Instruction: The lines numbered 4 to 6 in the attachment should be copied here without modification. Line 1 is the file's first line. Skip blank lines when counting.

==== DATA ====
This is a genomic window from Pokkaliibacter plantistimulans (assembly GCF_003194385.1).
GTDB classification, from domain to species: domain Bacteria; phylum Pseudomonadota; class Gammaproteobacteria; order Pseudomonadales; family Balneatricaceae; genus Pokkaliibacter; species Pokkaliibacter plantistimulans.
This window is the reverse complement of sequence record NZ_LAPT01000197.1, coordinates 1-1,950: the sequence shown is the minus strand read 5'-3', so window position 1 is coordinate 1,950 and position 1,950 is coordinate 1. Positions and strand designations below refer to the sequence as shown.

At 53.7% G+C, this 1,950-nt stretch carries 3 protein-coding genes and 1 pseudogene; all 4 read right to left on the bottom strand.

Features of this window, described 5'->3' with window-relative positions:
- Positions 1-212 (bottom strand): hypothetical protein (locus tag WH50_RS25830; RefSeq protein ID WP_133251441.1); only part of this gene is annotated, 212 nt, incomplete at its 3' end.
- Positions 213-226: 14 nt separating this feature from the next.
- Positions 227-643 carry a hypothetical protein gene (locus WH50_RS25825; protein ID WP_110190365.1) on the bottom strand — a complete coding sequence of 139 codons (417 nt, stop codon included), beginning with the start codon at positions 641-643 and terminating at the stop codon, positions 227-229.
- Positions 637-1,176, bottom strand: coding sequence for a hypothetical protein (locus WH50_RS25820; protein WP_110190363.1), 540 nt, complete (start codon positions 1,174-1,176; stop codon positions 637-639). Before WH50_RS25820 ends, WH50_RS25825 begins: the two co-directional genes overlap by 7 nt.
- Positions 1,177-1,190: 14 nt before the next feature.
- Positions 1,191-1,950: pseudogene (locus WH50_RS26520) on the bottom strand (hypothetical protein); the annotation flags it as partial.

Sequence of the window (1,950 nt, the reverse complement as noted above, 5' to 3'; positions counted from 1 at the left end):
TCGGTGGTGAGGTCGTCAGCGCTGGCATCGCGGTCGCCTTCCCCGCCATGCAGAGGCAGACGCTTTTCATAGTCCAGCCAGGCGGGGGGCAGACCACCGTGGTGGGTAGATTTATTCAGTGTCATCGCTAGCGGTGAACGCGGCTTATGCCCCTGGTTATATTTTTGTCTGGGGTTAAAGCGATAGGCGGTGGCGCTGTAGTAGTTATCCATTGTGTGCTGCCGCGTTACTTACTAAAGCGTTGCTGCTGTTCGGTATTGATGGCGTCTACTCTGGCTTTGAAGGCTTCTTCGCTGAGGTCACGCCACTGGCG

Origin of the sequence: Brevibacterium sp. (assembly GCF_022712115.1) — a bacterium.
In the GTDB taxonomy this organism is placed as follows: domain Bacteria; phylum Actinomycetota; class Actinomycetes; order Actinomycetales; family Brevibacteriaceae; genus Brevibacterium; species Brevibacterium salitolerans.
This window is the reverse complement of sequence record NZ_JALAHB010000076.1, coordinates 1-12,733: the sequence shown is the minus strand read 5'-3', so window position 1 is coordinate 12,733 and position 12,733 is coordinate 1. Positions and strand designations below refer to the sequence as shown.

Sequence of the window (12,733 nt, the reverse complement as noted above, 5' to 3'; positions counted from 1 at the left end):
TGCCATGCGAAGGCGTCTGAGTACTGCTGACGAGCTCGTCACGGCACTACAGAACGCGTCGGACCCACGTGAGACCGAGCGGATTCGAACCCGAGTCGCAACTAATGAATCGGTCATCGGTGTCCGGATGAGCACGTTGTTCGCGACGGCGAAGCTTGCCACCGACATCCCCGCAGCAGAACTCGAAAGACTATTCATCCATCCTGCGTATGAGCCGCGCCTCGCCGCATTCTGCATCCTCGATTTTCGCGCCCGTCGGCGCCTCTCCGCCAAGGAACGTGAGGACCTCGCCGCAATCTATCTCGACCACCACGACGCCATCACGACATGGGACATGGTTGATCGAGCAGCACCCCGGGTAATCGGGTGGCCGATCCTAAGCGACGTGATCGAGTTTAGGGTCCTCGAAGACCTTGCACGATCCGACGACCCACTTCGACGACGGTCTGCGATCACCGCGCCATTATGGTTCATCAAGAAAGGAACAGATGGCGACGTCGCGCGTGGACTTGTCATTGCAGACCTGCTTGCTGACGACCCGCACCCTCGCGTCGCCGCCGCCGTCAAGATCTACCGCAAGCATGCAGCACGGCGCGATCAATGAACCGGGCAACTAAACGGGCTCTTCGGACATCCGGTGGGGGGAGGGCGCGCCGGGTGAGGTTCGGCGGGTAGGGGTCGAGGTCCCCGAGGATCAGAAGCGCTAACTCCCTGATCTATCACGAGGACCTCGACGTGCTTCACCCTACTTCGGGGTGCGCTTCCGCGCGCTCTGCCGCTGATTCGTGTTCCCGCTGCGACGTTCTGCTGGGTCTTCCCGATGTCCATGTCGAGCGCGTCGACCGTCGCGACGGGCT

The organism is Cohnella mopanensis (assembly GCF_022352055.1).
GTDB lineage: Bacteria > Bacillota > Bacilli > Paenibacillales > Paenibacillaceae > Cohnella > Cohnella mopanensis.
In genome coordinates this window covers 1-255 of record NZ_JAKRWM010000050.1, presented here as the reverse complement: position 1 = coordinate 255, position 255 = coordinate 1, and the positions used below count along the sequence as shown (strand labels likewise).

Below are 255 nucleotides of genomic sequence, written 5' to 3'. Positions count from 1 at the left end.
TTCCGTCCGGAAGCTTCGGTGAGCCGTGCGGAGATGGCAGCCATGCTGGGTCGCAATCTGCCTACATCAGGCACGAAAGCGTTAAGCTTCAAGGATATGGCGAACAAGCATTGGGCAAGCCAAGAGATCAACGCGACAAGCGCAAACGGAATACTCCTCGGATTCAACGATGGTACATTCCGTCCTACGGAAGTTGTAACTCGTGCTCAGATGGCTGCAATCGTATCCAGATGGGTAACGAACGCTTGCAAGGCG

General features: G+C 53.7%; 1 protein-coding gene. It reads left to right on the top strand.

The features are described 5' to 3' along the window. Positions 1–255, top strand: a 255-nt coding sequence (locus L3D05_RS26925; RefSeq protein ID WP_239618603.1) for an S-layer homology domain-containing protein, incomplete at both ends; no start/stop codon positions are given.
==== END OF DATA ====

At 53.7% G+C, this 1,950-nt stretch carries 3 protein-coding genes and 1 pseudogene; all 4 read right to left on the bottom strand.

Features of this window, described 5'->3' with window-relative positions:
- Positions 1-212 (bottom strand): hypothetical protein (locus tag WH50_RS25830; RefSeq protein ID WP_133251441.1); only part of this gene is annotated, 212 nt, incomplete at its 3' end.